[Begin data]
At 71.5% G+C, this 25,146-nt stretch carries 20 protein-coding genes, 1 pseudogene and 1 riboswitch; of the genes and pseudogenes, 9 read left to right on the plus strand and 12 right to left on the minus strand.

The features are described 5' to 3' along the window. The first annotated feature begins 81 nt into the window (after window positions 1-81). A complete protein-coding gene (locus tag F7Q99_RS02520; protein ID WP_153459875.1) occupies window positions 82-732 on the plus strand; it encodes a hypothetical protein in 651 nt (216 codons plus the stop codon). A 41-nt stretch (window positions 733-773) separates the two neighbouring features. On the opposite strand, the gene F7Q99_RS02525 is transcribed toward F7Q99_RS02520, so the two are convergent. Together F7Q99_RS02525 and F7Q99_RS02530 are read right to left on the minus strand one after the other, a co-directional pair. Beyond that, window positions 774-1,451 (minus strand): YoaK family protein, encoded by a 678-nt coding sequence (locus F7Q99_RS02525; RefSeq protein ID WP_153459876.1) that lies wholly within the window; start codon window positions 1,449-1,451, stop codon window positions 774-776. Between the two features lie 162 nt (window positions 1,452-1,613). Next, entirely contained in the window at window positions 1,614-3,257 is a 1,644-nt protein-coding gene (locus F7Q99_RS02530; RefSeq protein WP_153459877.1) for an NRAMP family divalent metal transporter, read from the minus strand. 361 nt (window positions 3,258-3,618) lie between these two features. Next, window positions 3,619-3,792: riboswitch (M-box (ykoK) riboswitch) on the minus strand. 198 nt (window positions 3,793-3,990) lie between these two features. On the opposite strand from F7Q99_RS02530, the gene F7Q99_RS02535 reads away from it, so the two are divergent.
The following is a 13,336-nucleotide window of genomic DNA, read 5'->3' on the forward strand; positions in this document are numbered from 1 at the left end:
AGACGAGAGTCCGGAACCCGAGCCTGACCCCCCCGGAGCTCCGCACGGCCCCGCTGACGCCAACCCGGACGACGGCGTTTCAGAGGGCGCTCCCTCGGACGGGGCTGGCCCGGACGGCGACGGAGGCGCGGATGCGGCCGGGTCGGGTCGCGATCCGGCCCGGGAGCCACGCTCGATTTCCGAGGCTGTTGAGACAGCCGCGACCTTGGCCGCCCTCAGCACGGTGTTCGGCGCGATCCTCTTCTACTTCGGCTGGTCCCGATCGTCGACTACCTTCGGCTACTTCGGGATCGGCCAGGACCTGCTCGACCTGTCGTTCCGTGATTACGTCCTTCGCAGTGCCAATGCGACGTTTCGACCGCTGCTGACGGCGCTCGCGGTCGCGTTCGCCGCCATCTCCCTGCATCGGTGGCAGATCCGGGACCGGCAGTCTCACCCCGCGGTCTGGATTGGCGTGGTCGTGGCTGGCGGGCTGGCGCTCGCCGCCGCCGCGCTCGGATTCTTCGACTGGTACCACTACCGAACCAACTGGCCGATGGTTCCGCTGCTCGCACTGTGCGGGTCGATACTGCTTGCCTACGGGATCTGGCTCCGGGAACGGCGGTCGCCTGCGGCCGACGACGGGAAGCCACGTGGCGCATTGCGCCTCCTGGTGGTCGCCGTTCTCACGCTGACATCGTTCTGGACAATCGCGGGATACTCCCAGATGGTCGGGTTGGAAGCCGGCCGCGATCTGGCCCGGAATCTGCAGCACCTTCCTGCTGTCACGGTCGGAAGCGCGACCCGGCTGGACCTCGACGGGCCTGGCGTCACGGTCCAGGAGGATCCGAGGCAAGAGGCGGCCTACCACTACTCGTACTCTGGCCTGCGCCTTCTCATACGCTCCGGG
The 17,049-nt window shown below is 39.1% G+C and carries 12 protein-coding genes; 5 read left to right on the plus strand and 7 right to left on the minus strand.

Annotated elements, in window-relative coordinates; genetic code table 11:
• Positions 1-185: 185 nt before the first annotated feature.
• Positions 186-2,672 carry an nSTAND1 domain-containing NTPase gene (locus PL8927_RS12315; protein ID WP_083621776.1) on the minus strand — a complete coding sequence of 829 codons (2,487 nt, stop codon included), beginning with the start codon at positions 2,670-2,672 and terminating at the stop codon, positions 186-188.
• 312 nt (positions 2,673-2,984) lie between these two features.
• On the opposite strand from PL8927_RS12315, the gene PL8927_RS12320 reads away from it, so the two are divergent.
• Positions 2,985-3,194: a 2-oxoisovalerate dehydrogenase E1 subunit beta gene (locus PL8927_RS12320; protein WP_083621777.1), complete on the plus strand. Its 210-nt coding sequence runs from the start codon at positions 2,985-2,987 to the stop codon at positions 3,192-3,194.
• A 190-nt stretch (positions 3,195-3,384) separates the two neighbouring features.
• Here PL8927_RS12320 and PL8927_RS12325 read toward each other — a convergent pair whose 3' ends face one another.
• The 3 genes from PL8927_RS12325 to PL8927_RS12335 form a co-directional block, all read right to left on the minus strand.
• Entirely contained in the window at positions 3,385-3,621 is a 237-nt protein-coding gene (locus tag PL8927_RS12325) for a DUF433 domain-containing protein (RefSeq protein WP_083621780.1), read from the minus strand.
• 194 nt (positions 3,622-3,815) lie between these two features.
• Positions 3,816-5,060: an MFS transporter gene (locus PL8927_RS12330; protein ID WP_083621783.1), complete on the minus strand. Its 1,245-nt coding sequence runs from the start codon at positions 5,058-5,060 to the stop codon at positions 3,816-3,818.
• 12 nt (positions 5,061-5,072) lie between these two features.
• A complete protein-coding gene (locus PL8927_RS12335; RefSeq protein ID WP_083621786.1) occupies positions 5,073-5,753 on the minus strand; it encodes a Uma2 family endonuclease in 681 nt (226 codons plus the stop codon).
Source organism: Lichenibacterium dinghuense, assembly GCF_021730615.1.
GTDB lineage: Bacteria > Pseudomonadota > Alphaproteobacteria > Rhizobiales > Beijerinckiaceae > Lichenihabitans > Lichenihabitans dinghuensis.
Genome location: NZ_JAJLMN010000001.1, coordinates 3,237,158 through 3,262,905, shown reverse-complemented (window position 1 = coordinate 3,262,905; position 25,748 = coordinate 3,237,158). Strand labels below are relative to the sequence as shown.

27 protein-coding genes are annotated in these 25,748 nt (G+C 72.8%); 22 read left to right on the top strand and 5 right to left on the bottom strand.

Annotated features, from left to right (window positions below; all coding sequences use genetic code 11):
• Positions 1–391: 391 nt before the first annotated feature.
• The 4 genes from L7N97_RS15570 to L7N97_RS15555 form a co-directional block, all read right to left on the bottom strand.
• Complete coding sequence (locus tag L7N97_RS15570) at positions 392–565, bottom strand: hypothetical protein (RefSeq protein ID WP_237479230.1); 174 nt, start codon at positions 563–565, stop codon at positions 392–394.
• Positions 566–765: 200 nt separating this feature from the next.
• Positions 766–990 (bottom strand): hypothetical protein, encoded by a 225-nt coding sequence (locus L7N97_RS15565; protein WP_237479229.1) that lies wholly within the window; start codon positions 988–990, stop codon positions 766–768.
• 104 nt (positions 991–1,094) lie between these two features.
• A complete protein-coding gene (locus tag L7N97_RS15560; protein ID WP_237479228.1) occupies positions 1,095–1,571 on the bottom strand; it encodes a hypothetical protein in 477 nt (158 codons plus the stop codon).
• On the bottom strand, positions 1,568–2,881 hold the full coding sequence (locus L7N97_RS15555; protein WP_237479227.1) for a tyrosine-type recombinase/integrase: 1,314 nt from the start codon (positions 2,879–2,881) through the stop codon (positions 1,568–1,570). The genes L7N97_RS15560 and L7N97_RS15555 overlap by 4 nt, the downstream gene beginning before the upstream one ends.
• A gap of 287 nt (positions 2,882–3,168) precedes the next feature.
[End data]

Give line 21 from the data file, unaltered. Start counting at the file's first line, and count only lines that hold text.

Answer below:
GTDB lineage: Bacteria > Pseudomonadota > Alphaproteobacteria > Rhizobiales > Beijerinckiaceae > Lichenihabitans > Lichenihabitans dinghuensis.